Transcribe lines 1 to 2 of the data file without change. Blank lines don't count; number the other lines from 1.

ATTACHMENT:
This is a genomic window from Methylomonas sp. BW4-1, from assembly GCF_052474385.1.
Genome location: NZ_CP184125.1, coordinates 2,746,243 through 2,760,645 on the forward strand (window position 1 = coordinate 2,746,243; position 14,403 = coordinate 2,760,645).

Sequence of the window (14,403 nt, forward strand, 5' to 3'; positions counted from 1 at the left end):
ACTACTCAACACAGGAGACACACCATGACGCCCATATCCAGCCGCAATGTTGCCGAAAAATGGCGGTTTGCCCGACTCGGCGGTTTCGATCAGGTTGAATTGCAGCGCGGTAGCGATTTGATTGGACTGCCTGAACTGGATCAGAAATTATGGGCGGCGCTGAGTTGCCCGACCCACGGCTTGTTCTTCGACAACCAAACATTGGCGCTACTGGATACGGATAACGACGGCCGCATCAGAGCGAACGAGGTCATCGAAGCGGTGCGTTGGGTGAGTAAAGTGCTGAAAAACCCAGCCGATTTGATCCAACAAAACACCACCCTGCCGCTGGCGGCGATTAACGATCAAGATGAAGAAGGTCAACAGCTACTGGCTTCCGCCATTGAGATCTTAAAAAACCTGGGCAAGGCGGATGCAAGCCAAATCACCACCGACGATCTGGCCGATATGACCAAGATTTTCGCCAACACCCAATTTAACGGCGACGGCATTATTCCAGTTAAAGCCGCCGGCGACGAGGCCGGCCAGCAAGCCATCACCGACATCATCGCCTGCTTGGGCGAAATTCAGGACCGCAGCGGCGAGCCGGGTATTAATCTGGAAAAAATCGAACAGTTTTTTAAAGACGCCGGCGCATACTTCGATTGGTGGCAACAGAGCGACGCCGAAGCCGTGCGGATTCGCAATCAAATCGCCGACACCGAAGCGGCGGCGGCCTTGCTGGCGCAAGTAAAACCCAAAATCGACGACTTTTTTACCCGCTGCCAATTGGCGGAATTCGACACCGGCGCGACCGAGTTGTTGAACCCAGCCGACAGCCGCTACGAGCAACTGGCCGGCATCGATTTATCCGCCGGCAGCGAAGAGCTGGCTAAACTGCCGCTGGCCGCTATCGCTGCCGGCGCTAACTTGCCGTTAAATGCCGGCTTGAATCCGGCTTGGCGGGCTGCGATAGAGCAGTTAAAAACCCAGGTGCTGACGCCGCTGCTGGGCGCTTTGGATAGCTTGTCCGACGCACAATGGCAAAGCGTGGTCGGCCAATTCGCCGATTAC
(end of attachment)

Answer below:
This is a genomic window from Methylomonas sp. BW4-1, from assembly GCF_052474385.1.
Genome location: NZ_CP184125.1, coordinates 2,746,243 through 2,760,645 on the forward strand (window position 1 = coordinate 2,746,243; position 14,403 = coordinate 2,760,645).